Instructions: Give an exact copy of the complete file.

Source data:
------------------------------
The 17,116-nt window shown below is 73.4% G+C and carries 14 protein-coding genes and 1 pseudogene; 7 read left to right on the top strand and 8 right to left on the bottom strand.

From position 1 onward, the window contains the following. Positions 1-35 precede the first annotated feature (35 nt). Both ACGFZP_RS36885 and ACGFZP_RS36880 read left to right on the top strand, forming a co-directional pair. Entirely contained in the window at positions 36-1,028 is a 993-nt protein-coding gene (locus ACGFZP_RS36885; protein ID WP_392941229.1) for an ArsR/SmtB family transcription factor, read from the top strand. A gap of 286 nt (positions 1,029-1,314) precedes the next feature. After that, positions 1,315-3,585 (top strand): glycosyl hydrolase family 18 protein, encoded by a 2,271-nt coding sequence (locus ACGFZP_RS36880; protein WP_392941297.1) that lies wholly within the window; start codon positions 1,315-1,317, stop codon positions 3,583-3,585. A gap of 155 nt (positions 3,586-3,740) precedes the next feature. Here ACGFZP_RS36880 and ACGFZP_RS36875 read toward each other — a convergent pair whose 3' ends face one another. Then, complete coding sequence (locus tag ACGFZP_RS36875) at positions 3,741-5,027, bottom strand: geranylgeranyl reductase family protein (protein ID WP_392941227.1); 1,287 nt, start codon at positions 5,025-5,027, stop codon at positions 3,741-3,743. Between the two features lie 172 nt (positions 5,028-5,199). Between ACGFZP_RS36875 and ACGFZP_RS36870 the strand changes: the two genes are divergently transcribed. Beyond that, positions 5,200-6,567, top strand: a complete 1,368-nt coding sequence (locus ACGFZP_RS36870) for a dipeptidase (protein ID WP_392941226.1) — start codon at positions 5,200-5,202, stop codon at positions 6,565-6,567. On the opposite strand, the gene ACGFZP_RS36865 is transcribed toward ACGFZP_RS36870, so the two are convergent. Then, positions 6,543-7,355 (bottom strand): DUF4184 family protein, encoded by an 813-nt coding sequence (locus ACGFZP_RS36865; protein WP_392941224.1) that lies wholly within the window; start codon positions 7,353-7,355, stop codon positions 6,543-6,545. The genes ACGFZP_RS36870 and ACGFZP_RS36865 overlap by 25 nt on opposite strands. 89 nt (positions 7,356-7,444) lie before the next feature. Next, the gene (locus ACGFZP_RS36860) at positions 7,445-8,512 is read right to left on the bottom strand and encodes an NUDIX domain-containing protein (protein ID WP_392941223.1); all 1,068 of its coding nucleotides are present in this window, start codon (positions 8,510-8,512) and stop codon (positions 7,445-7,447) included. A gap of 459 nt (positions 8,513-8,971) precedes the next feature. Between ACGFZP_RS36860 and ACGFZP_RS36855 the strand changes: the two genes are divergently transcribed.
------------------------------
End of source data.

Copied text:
The 17,116-nt window shown below is 73.4% G+C and carries 14 protein-coding genes and 1 pseudogene; 7 read left to right on the top strand and 8 right to left on the bottom strand.

From position 1 onward, the window contains the following. Positions 1-35 precede the first annotated feature (35 nt). Both ACGFZP_RS36885 and ACGFZP_RS36880 read left to right on the top strand, forming a co-directional pair. Entirely contained in the window at positions 36-1,028 is a 993-nt protein-coding gene (locus ACGFZP_RS36885; protein ID WP_392941229.1) for an ArsR/SmtB family transcription factor, read from the top strand. A gap of 286 nt (positions 1,029-1,314) precedes the next feature. After that, positions 1,315-3,585 (top strand): glycosyl hydrolase family 18 protein, encoded by a 2,271-nt coding sequence (locus ACGFZP_RS36880; protein WP_392941297.1) that lies wholly within the window; start codon positions 1,315-1,317, stop codon positions 3,583-3,585. A gap of 155 nt (positions 3,586-3,740) precedes the next feature. Here ACGFZP_RS36880 and ACGFZP_RS36875 read toward each other — a convergent pair whose 3' ends face one another. Then, complete coding sequence (locus tag ACGFZP_RS36875) at positions 3,741-5,027, bottom strand: geranylgeranyl reductase family protein (protein ID WP_392941227.1); 1,287 nt, start codon at positions 5,025-5,027, stop codon at positions 3,741-3,743. Between the two features lie 172 nt (positions 5,028-5,199). Between ACGFZP_RS36875 and ACGFZP_RS36870 the strand changes: the two genes are divergently transcribed. Beyond that, positions 5,200-6,567, top strand: a complete 1,368-nt coding sequence (locus ACGFZP_RS36870) for a dipeptidase (protein ID WP_392941226.1) — start codon at positions 5,200-5,202, stop codon at positions 6,565-6,567. On the opposite strand, the gene ACGFZP_RS36865 is transcribed toward ACGFZP_RS36870, so the two are convergent. Then, positions 6,543-7,355 (bottom strand): DUF4184 family protein, encoded by an 813-nt coding sequence (locus ACGFZP_RS36865; protein WP_392941224.1) that lies wholly within the window; start codon positions 7,353-7,355, stop codon positions 6,543-6,545. The genes ACGFZP_RS36870 and ACGFZP_RS36865 overlap by 25 nt on opposite strands. 89 nt (positions 7,356-7,444) lie before the next feature. Next, the gene (locus ACGFZP_RS36860) at positions 7,445-8,512 is read right to left on the bottom strand and encodes an NUDIX domain-containing protein (protein ID WP_392941223.1); all 1,068 of its coding nucleotides are present in this window, start codon (positions 8,510-8,512) and stop codon (positions 7,445-7,447) included. A gap of 459 nt (positions 8,513-8,971) precedes the next feature. Between ACGFZP_RS36860 and ACGFZP_RS36855 the strand changes: the two genes are divergently transcribed.